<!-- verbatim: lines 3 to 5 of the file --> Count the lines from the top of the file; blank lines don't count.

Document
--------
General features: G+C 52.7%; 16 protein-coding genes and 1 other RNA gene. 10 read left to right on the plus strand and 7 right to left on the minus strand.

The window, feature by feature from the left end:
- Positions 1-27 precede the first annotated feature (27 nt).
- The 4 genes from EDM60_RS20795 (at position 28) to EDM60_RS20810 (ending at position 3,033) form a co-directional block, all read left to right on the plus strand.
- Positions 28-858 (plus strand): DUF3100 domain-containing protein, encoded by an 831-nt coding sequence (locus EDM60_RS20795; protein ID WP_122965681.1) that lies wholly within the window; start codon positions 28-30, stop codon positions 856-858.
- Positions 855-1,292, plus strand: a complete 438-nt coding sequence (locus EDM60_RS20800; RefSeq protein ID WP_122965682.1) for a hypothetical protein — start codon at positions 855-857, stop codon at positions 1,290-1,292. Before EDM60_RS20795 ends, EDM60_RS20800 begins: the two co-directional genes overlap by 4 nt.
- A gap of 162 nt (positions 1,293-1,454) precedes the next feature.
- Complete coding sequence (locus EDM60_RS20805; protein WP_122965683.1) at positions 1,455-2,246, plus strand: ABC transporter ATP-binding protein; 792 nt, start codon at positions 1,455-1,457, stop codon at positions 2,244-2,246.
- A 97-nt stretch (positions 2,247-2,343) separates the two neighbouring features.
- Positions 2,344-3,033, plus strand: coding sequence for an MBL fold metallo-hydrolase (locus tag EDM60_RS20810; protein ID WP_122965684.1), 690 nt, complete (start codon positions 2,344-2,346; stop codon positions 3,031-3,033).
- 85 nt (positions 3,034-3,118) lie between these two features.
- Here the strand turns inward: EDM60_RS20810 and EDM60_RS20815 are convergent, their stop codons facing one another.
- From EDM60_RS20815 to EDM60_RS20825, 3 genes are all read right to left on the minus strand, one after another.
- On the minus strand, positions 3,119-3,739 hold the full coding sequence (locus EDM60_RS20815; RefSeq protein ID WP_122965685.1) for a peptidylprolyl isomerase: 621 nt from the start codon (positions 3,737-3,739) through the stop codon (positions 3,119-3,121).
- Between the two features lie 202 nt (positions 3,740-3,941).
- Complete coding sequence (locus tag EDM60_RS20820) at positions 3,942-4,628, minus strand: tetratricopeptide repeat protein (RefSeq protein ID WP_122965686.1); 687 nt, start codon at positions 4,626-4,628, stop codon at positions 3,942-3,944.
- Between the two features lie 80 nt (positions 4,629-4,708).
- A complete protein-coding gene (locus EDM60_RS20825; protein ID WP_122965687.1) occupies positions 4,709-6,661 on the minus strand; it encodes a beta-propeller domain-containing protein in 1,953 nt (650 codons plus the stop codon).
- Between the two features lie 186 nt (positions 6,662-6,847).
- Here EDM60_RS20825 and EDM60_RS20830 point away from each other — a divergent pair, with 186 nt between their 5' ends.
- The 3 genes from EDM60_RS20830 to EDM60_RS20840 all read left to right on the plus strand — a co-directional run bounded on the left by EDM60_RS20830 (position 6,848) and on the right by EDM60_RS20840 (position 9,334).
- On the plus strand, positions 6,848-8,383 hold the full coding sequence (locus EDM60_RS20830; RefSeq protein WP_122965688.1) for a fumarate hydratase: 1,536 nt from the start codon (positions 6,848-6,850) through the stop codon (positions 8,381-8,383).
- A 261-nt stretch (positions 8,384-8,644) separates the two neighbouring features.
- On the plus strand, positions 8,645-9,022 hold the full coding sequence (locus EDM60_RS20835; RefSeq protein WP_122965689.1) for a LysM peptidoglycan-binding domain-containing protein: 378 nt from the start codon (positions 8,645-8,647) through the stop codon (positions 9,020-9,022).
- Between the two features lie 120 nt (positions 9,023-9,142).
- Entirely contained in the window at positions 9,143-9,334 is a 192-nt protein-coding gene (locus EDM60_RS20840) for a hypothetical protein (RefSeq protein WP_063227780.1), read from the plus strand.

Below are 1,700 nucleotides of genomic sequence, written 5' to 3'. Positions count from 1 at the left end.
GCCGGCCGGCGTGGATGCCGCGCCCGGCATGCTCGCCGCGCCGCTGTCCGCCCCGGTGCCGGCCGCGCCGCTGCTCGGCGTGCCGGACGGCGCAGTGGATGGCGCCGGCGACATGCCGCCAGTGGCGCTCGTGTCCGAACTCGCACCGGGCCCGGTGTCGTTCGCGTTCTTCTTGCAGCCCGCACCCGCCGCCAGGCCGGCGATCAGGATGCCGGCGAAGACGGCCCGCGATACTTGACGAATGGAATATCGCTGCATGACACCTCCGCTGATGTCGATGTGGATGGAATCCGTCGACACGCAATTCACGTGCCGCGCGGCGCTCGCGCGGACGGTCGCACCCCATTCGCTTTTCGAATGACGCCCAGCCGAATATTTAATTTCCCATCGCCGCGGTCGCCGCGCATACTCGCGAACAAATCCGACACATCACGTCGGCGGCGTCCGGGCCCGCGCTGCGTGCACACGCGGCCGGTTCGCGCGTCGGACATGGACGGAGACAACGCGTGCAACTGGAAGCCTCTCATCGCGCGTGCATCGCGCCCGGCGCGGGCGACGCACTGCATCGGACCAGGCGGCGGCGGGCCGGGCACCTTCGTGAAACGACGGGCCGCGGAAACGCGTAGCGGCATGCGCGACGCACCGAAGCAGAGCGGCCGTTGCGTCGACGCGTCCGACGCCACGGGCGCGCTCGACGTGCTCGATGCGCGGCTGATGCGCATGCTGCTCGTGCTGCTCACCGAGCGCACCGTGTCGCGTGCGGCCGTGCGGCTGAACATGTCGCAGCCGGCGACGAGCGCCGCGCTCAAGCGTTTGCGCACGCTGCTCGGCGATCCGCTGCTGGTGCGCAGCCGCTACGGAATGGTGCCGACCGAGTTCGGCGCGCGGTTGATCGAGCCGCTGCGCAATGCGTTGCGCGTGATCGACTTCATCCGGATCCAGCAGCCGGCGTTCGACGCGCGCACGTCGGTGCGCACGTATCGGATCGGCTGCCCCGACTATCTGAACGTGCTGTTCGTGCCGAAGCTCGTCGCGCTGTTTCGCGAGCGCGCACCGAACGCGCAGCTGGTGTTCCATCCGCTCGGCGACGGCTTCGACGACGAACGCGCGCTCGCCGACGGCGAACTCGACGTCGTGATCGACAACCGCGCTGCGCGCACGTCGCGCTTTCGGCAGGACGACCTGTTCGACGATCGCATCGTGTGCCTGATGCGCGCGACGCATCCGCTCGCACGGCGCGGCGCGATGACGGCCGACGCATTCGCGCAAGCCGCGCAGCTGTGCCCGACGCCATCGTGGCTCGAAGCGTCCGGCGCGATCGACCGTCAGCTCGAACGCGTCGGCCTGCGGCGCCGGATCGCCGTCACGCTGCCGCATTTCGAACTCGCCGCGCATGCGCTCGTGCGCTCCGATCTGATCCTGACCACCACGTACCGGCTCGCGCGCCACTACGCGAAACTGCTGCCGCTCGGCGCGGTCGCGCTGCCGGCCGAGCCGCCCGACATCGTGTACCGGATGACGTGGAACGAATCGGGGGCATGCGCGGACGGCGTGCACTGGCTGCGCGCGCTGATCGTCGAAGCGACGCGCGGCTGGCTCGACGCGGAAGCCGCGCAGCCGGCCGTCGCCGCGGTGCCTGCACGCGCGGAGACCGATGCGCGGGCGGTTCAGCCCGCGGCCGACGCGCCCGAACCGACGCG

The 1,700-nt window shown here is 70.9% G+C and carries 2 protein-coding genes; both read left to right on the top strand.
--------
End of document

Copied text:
- Positions 1-27 precede the first annotated feature (27 nt).
- The 4 genes from EDM60_RS20795 (at position 28) to EDM60_RS20810 (ending at position 3,033) form a co-directional block, all read left to right on the plus strand.
- Positions 28-858 (plus strand): DUF3100 domain-containing protein, encoded by an 831-nt coding sequence (locus EDM60_RS20795; protein ID WP_122965681.1) that lies wholly within the window; start codon positions 28-30, stop codon positions 856-858.